Toxoplasmosis: greater awareness needed


During a routine visit to the doctor during her pregnancy, Dorte Remmer saw a request for women to participate in a scientific study. The study was asking for mothers to allow researchers to screen their newborn babies for toxoplasmosis. As a medical professional, she wanted to contribute to her field, but it was a big shock when her one-day-old baby tested positive for Toxoplasma gondii.

Across the WHO European Region, the risk factors for infection of Toxoplasma gondii, particularly for pregnant women, and the consequences for infected babies or immunocompromised adults, are largely unrecognized.

What is Toxoplasmosis?

Toxoplasmosis is caused by the protozoan parasite Toxoplasma gondii, and affects more than 2 million people every year in the European Region.

Toxoplasma can be acquired trans-placentally (mother to baby), through contact with infected soil or water, ingestion of contaminated food, or in very rare cases through blood/organ donation. It is assumed that half the cases come from eating contaminated food, such as inadequately cooked animal meat, or raw fruits and vegetables. Infection can also occur through contact with cat faeces in the environment, but cats only shed oocysts for a few weeks of their life, usually when kittens. Cats play an important role in the life cycle of the parasite, but they are not the main vehicle of infection.

It is estimated that 95% of people with healthy immune systems will not develop clinical symptoms if infected with Toxoplasma, or they might notice mild influenza-like symptoms that quickly pass.

For this reason, many people do not know when they become infected. In immunocompromised individuals, toxoplasmosis can manifest with more serious symptoms in the eyes, brain and other organs, such as inflammation of the eye that may result in vision loss.

Franziska, interviewed for this story, discovered she had toxoplasmosis a few months into her pregnancy. While she recalls having a mild cold, she will never know how she acquired the infection that led to extensive medical tests and months of treatment.

Surveillance of toxoplasmosis varies considerably between countries, posing a challenge in estimating the burden and outcomes of this disease.

Toxoplasmosis during pregnancy

If women become infected with Toxoplasma during or just before becoming pregnant, the protozoa can be transmitted to the fetus. While not all babies infected in the womb will develop clinical signs of the disease, the infection can lead to miscarriage, stillbirth, or babies may be born with brain abnormalities or partial to complete vision loss. Up to 85% of children infected in utero will develop a decreased quality of vision, and while most symptoms are revealed within the first year of life, the disease can continue to develop until adolescence.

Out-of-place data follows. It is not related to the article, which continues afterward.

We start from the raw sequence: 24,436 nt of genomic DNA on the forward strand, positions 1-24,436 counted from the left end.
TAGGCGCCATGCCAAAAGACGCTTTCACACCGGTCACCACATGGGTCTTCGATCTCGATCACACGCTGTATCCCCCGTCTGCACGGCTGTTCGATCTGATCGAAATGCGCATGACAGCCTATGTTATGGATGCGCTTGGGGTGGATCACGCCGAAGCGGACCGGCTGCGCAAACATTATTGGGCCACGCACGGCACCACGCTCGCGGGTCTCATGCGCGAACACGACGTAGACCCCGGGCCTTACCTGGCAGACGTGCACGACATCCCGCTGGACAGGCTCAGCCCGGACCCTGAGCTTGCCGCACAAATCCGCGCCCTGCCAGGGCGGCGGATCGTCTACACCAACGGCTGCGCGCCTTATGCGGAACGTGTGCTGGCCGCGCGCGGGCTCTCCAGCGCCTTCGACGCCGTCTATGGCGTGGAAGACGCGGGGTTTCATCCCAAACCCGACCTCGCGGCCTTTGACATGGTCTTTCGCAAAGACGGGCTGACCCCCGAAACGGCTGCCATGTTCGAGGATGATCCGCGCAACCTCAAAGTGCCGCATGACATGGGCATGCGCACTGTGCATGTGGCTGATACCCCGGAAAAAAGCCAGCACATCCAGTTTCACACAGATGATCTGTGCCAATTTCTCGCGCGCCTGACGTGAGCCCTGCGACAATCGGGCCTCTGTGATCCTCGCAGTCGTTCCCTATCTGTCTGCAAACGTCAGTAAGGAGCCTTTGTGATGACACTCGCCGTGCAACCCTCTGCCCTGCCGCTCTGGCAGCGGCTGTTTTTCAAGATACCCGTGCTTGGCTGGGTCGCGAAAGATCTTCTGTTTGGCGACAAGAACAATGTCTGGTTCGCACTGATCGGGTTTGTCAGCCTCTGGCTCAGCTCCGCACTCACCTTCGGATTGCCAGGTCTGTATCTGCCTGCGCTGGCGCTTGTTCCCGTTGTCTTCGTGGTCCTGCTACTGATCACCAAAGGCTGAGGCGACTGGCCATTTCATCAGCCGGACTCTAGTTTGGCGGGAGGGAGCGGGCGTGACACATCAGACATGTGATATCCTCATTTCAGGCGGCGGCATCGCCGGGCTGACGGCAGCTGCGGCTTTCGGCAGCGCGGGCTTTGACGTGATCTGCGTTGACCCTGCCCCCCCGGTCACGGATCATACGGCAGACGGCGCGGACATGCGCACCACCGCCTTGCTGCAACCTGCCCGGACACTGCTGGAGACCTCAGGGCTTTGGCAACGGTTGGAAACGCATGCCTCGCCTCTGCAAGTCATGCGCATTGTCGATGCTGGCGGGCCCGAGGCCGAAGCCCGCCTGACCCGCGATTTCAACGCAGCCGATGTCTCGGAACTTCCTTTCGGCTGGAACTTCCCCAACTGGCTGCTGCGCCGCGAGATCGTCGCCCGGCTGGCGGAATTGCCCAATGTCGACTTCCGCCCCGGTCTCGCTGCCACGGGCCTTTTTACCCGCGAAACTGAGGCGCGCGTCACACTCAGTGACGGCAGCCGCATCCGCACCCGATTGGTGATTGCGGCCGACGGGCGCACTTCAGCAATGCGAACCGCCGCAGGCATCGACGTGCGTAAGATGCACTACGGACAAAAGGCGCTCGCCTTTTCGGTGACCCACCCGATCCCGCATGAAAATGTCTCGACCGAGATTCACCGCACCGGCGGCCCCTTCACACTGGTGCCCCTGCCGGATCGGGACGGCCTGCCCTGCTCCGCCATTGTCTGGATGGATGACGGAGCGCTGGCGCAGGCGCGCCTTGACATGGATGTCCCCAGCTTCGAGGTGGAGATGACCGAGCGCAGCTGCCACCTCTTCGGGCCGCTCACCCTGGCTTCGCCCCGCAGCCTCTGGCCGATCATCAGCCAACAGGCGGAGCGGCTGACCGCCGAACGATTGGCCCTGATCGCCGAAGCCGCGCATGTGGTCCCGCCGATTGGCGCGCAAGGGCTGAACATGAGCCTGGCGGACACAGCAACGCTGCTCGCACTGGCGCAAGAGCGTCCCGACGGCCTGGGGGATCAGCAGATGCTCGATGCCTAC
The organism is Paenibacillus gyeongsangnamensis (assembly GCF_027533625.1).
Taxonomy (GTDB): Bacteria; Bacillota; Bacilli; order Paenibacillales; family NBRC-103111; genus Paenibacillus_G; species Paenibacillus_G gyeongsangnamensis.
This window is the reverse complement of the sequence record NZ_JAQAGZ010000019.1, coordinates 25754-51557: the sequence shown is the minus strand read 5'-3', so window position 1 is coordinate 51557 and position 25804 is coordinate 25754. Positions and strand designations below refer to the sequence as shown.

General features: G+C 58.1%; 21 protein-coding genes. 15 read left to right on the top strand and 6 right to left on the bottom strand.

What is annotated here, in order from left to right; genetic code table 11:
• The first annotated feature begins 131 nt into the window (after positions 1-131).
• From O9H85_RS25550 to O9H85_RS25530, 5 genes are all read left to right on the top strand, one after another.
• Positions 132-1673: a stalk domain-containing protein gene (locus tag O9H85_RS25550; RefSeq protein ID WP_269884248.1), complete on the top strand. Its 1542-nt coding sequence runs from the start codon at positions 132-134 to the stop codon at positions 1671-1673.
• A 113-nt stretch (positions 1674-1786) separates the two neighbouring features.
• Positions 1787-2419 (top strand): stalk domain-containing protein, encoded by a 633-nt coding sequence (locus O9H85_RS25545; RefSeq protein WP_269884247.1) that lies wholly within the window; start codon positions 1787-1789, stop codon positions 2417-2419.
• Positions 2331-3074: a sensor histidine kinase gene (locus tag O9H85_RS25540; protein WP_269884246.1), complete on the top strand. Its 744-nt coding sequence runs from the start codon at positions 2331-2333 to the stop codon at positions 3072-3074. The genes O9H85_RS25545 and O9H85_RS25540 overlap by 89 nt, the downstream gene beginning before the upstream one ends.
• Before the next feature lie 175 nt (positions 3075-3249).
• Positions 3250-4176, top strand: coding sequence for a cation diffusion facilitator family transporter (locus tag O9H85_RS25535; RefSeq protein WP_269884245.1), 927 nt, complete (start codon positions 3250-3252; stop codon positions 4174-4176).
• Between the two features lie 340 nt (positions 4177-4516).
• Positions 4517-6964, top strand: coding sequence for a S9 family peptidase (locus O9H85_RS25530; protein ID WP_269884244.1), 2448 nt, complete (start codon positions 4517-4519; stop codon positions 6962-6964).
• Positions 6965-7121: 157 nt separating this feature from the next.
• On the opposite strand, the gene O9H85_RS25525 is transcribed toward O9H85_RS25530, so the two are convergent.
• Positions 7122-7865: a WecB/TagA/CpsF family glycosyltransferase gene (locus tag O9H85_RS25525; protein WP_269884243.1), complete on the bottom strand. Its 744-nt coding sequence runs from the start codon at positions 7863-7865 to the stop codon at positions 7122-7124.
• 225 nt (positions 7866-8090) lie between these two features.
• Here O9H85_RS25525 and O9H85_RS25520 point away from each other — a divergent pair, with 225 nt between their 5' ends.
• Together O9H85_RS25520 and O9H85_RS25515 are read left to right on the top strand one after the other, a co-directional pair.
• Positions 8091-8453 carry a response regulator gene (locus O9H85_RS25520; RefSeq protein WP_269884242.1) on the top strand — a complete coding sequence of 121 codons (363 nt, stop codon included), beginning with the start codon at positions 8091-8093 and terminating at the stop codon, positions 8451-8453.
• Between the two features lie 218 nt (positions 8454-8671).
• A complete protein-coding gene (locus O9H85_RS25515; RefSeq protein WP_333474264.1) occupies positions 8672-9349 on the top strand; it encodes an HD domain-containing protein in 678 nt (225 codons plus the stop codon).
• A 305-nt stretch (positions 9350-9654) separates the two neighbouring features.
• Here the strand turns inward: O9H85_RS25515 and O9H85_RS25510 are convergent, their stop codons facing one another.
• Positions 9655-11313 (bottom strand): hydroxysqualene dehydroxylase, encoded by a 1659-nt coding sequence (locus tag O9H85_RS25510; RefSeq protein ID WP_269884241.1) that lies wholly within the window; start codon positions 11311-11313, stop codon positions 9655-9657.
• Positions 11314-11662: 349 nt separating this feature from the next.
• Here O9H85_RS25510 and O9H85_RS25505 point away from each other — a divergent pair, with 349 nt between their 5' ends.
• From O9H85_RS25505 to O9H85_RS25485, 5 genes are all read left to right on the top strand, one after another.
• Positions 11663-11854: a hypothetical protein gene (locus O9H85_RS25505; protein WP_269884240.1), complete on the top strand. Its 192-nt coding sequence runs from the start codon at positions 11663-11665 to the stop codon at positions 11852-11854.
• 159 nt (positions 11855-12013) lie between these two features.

Serologic testing can identify if a pregnant woman has ever been infected with Toxoplasma. If a woman has been infected in the past, there is very little risk of transmission to the fetus. If she has not been previously infected, there is a risk of contracting the disease during pregnancy, which she could then pass to her baby.

When a pregnant woman tests positive for a recent or current infection, she can choose to test the fetus, either through placental blood or amniotic fluid. However, screening is not routine or required in most countries of the European Region. Recommendations are based on a cost–benefit analysis of the prevalence and consequences of the disease in the country and associated risks of screening.

Food safety

To prevent foodborne toxoplasmosis, one should follow the WHO 5 Keys to Safer Food. Effective hygiene including hand-washing and the use of clean water in food production and preparation is critical. Pregnant women should avoid undercooked meat. Fruits and vegetables should be thoroughly washed with clean water.

First-hand experiences

WHO has spoken to people who work with, and have first-hand experience of this common, but largely unknown disease, in order to raise awareness, explain the risks to pregnant women and their babies, and promote prevention.